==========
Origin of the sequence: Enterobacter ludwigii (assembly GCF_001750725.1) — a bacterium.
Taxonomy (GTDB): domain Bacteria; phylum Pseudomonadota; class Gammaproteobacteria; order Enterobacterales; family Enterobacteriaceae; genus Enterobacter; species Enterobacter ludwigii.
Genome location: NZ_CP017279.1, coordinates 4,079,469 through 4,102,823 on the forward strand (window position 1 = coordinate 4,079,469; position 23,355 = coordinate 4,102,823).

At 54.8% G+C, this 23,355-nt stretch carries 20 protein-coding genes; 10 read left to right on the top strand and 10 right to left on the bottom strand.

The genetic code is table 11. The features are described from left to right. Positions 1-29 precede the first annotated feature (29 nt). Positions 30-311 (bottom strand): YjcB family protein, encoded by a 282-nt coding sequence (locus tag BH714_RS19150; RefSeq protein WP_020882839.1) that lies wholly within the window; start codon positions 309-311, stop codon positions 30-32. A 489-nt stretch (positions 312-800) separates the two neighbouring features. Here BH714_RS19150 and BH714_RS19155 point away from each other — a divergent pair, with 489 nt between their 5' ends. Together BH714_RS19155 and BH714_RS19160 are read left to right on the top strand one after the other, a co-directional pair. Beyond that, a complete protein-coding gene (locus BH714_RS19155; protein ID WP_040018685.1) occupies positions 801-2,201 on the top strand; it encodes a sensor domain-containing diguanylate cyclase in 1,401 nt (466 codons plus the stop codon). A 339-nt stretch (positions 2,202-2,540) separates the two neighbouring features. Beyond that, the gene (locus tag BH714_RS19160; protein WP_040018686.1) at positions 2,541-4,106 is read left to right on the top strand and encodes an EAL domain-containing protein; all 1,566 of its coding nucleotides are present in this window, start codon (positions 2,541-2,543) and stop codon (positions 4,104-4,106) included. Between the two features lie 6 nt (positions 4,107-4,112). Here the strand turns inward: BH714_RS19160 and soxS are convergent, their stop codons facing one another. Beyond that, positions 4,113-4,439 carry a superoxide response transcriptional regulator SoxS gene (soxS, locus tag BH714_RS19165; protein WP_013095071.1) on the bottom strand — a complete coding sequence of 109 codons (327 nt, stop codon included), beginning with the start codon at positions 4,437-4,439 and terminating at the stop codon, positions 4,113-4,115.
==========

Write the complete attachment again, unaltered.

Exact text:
Origin of the sequence: Enterobacter ludwigii (assembly GCF_001750725.1) — a bacterium.
Taxonomy (GTDB): domain Bacteria; phylum Pseudomonadota; class Gammaproteobacteria; order Enterobacterales; family Enterobacteriaceae; genus Enterobacter; species Enterobacter ludwigii.
Genome location: NZ_CP017279.1, coordinates 4,079,469 through 4,102,823 on the forward strand (window position 1 = coordinate 4,079,469; position 23,355 = coordinate 4,102,823).

At 54.8% G+C, this 23,355-nt stretch carries 20 protein-coding genes; 10 read left to right on the top strand and 10 right to left on the bottom strand.

The genetic code is table 11. The features are described from left to right. Positions 1-29 precede the first annotated feature (29 nt). Positions 30-311 (bottom strand): YjcB family protein, encoded by a 282-nt coding sequence (locus tag BH714_RS19150; RefSeq protein WP_020882839.1) that lies wholly within the window; start codon positions 309-311, stop codon positions 30-32. A 489-nt stretch (positions 312-800) separates the two neighbouring features. Here BH714_RS19150 and BH714_RS19155 point away from each other — a divergent pair, with 489 nt between their 5' ends. Together BH714_RS19155 and BH714_RS19160 are read left to right on the top strand one after the other, a co-directional pair. Beyond that, a complete protein-coding gene (locus BH714_RS19155; protein ID WP_040018685.1) occupies positions 801-2,201 on the top strand; it encodes a sensor domain-containing diguanylate cyclase in 1,401 nt (466 codons plus the stop codon). A 339-nt stretch (positions 2,202-2,540) separates the two neighbouring features. Beyond that, the gene (locus tag BH714_RS19160; protein WP_040018686.1) at positions 2,541-4,106 is read left to right on the top strand and encodes an EAL domain-containing protein; all 1,566 of its coding nucleotides are present in this window, start codon (positions 2,541-2,543) and stop codon (positions 4,104-4,106) included. Between the two features lie 6 nt (positions 4,107-4,112). Here the strand turns inward: BH714_RS19160 and soxS are convergent, their stop codons facing one another. Beyond that, positions 4,113-4,439 carry a superoxide response transcriptional regulator SoxS gene (soxS, locus tag BH714_RS19165; protein WP_013095071.1) on the bottom strand — a complete coding sequence of 109 codons (327 nt, stop codon included), beginning with the start codon at positions 4,437-4,439 and terminating at the stop codon, positions 4,113-4,115.